George A. Romero is the father of the zombie genre — his 1968 movie Night of the Living Dead was the first zombie movie ever, and it set out many of the rules still used by many movies and TV shows to this day. Subsequent Romero films like 1978’s Dawn of the Dead and 1985’s Day of the Dead are considered some of the best zombie apocalypse movies ever made.
But the latest batch of zombie films he made in the 2000s received way less accolades, and it’s Romero’s position that The Walking Dead is to blame. In the past, he’s called the show “a soap opera with an occasional zombie.” Now he’s accusing it of dumbing down the genre and getting rid of all the social commentary he feels should be at the heart of any story involving the undead returning to devour the living.
“All of a sudden, here came The Walking Dead,” he told Indiewire in a recent interview. “So you couldn’t a zombie film that had any sort of substance. It had to be a zombie film with just zombies wreaking havoc. That’s not what I’m about.”
“Now, because of World War Z and The Walking Dead, I can’t pitch a modest little zombie film, which is meant to be sociopolitical. I used to be able to pitch them on the basis of the zombie action, and I could hide the message inside that. Now, you can’t. The moment you mention the word zombie, it’s got to be, ‘Hey, Brad Pitt paid $400 million to do that.'”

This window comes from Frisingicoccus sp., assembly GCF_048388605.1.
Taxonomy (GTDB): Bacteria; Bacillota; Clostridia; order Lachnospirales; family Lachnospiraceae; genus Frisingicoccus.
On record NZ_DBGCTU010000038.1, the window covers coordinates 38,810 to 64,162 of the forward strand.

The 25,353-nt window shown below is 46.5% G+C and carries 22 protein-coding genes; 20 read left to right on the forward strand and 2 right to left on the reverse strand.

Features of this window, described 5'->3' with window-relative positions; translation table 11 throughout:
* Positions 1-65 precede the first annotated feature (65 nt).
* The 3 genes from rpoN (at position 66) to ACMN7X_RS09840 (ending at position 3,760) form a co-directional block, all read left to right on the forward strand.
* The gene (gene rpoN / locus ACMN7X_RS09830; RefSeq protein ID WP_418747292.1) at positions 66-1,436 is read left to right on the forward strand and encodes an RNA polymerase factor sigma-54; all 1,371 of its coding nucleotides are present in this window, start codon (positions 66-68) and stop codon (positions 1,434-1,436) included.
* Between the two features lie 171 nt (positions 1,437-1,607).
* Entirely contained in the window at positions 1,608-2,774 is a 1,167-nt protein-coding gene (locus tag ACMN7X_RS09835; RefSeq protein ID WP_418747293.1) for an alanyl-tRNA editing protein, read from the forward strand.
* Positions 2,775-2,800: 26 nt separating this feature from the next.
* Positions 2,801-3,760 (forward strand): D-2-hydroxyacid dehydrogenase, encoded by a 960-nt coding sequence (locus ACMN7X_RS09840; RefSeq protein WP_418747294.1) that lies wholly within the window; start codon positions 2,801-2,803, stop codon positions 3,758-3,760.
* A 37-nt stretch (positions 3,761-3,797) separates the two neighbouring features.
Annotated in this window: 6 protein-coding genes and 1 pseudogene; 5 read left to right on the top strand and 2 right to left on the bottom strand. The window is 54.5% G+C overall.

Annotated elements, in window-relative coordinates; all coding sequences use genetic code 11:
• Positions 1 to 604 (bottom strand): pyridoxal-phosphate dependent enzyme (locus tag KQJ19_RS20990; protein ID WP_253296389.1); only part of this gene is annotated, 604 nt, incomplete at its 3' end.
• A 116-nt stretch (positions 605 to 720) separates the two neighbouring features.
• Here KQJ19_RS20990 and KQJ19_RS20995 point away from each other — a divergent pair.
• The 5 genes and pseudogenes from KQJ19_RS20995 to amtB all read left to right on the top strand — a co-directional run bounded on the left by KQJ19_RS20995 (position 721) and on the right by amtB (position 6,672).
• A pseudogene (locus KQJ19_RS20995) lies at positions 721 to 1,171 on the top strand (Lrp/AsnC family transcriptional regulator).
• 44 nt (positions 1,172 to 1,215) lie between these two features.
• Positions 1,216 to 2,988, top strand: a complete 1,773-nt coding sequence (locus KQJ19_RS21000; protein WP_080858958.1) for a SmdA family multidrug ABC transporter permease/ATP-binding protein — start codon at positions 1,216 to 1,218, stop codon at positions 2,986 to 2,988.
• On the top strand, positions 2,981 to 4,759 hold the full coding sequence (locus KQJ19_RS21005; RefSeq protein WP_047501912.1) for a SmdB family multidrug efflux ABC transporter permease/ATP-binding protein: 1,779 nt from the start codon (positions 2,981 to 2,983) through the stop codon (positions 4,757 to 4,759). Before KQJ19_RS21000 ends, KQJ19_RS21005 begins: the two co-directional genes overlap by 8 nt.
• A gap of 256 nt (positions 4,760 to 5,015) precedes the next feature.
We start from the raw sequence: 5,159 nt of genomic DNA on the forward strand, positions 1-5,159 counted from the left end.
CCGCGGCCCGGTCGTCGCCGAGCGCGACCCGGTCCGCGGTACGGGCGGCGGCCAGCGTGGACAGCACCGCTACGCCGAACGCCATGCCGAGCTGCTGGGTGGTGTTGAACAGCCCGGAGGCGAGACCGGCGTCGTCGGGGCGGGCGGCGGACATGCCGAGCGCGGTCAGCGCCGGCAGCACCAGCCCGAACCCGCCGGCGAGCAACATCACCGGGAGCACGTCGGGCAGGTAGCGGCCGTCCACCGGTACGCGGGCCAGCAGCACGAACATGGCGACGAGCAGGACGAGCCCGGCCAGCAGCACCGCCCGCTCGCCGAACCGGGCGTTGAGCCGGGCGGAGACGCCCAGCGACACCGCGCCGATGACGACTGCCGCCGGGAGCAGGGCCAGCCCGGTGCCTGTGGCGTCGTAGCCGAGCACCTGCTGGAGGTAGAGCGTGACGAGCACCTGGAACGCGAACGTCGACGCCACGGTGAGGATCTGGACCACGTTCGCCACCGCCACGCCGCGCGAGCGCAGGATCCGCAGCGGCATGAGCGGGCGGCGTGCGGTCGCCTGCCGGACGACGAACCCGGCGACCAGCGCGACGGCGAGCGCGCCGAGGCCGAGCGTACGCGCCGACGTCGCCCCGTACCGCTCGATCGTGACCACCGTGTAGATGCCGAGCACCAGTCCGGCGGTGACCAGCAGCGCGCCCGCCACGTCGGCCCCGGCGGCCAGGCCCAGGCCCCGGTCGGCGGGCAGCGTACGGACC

Just to make sure George’s message isn’t lost, Night of the Living Dead was about the collapse of the family unit, Dawn of the Dead was a commentary on consumerism, and Day of the Dead critiqued our modern inability to communicate with each other. Land of the Dead touched on inequality between the rich and the poor, Diary of the Dead ripped into social media, and Survival of the Dead went back to how we just can’t seem to get along anymore.
But if you ask us, none of Romero’s recent movies have done a particularly good job of examining those concepts or providing quality zombie horde scares. At least World War Z and The Walking Dead deliver on the horde part, and we’d argue The Walking Dead‘s themes and ideas can be pretty thought provoking even if they aren’t loaded with heavy-handed social commentary.
But maybe we’re wrong and George A. Romero is right. He’s hardly the first grandfather of horror to critique The Walking Dead. John Carpenter recently called the show a rip-off of Romero’s Night of the Living Dead. And now Romero is saying they didn’t even rip it off properly. Damn. That’s gotta hurt more than a Negan baseball bat to the head.